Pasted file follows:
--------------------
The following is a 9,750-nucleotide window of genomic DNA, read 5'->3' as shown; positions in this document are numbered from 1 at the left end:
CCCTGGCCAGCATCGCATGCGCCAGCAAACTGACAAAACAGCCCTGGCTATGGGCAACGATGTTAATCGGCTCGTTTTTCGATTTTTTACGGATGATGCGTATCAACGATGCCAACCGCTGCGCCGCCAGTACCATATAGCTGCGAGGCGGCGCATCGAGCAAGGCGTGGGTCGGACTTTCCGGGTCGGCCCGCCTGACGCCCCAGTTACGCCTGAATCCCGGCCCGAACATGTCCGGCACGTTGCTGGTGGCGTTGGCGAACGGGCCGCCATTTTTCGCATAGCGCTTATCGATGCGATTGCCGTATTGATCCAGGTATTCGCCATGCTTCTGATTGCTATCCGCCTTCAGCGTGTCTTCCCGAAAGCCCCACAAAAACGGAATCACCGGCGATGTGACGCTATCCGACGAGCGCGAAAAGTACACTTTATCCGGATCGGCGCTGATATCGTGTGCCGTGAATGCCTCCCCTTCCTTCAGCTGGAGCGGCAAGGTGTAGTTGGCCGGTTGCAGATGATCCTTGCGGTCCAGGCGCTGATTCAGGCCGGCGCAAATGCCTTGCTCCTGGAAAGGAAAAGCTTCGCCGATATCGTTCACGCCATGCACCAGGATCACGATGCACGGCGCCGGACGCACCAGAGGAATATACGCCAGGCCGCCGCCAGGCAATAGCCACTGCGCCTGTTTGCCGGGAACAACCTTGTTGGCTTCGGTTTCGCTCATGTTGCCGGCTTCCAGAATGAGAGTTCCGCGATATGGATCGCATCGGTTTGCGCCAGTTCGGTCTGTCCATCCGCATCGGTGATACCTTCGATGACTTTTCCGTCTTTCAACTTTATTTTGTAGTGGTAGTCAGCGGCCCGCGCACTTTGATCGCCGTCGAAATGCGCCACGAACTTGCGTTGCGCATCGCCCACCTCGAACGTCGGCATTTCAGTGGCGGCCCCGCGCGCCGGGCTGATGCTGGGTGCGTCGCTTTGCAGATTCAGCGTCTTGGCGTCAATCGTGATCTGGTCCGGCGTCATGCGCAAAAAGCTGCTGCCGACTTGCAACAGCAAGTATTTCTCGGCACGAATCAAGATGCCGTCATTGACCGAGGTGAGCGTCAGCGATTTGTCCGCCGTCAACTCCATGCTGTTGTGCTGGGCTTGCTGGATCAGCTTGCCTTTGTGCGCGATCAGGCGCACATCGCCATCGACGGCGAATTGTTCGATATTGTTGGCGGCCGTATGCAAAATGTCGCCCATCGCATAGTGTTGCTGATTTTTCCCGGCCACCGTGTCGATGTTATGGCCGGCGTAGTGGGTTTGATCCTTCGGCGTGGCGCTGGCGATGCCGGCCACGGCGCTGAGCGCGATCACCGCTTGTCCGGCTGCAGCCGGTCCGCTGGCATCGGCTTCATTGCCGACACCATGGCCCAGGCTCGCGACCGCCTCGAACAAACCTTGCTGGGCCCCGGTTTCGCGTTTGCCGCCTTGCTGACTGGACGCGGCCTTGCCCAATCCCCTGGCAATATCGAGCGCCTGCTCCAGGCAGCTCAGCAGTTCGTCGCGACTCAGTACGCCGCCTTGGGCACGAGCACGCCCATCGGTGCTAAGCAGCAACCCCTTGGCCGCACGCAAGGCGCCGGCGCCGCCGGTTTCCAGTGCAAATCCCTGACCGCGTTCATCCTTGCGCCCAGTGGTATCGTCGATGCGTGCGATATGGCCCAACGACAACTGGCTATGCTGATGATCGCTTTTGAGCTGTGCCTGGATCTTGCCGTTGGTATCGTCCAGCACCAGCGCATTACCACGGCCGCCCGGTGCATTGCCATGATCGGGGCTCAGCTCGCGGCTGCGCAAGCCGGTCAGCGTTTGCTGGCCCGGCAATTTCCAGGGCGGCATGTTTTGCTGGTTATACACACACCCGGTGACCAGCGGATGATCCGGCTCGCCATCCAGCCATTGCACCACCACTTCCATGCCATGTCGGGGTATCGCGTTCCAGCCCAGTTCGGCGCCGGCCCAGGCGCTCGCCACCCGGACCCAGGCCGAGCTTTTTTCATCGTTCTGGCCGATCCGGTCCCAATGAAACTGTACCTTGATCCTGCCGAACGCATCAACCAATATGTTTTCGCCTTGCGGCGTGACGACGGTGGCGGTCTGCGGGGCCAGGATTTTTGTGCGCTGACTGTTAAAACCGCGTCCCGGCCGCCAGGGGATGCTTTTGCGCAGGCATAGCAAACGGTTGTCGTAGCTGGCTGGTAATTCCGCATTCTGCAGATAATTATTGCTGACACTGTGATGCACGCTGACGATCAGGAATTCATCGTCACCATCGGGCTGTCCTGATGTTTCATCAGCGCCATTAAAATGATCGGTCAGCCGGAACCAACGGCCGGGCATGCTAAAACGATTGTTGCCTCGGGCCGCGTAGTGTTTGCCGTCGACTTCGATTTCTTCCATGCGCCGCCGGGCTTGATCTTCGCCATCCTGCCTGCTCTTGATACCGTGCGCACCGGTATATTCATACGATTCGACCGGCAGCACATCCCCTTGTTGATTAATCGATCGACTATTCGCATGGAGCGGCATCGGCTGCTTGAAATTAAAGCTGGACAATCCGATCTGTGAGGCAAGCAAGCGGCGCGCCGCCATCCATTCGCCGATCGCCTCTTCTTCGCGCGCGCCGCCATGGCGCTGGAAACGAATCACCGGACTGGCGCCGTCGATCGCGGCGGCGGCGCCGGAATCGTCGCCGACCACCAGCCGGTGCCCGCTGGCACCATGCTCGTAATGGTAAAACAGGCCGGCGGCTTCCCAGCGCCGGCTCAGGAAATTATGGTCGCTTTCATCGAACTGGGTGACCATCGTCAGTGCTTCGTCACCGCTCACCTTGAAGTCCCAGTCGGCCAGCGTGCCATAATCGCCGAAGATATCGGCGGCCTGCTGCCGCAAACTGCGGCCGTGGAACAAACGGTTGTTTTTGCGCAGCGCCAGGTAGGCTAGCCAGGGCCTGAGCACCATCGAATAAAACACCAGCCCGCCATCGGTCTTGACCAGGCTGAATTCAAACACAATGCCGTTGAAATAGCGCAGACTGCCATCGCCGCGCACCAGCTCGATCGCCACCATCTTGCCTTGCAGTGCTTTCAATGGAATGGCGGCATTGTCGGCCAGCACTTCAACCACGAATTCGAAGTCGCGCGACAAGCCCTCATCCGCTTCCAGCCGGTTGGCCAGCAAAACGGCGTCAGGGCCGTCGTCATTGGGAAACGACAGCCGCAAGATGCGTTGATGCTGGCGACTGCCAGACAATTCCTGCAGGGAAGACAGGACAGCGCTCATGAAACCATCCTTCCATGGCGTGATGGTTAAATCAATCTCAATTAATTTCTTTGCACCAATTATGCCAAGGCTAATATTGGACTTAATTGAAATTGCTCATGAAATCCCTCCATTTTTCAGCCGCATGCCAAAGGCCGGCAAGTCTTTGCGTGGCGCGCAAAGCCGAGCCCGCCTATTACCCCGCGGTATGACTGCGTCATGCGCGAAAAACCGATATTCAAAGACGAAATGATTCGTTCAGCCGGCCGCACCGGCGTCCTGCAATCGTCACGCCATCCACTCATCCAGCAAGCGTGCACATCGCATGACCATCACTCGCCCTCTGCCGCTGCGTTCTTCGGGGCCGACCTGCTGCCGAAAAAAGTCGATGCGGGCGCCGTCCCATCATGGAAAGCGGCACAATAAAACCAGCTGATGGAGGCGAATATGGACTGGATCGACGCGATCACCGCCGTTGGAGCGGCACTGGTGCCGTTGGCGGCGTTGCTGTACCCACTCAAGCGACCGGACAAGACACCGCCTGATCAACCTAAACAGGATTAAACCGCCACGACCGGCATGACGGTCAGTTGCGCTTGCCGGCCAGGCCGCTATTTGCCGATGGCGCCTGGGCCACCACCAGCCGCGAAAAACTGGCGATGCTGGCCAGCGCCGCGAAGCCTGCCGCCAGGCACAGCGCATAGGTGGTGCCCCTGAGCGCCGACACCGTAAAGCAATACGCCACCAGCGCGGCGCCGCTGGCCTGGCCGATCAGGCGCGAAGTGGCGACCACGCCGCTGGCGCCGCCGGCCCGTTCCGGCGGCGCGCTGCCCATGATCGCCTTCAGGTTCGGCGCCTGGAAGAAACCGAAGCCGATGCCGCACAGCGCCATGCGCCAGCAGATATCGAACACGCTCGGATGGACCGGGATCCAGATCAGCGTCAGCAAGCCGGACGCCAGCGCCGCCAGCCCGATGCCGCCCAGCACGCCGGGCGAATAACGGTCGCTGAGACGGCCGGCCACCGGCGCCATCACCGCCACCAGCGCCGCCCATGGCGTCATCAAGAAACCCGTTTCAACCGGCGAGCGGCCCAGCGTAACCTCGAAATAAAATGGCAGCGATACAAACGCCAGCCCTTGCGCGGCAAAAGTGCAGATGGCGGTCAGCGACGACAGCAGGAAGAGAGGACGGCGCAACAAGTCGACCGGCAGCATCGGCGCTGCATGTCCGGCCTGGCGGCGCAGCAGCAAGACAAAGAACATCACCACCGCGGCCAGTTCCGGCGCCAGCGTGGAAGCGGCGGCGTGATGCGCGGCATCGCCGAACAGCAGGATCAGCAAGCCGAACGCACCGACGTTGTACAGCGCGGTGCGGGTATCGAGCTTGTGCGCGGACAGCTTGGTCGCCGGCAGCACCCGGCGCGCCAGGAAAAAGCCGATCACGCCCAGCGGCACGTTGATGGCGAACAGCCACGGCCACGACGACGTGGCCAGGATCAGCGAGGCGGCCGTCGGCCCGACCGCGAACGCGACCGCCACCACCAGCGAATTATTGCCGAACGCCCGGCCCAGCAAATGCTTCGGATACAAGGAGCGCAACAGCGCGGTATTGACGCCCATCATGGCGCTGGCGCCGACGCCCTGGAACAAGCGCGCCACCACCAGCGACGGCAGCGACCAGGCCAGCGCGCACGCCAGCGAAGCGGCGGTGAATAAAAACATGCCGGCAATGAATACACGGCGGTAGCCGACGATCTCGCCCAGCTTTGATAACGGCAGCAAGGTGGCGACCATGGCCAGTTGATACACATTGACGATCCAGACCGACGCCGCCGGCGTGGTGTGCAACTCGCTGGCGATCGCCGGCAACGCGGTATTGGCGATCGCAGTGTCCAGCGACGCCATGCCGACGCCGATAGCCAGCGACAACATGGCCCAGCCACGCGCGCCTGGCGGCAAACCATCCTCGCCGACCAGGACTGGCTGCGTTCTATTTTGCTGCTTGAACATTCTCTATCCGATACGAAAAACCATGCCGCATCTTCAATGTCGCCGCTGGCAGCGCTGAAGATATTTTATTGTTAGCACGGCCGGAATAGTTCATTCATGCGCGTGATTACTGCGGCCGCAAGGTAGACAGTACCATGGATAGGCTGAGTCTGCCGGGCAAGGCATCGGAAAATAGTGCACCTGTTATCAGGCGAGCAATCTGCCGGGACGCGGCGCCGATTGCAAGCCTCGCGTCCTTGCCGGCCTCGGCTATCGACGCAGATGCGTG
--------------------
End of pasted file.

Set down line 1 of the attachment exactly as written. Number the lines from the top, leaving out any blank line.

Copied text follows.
The following is a 9,750-nucleotide window of genomic DNA, read 5'->3' as shown; positions in this document are numbered from 1 at the left end: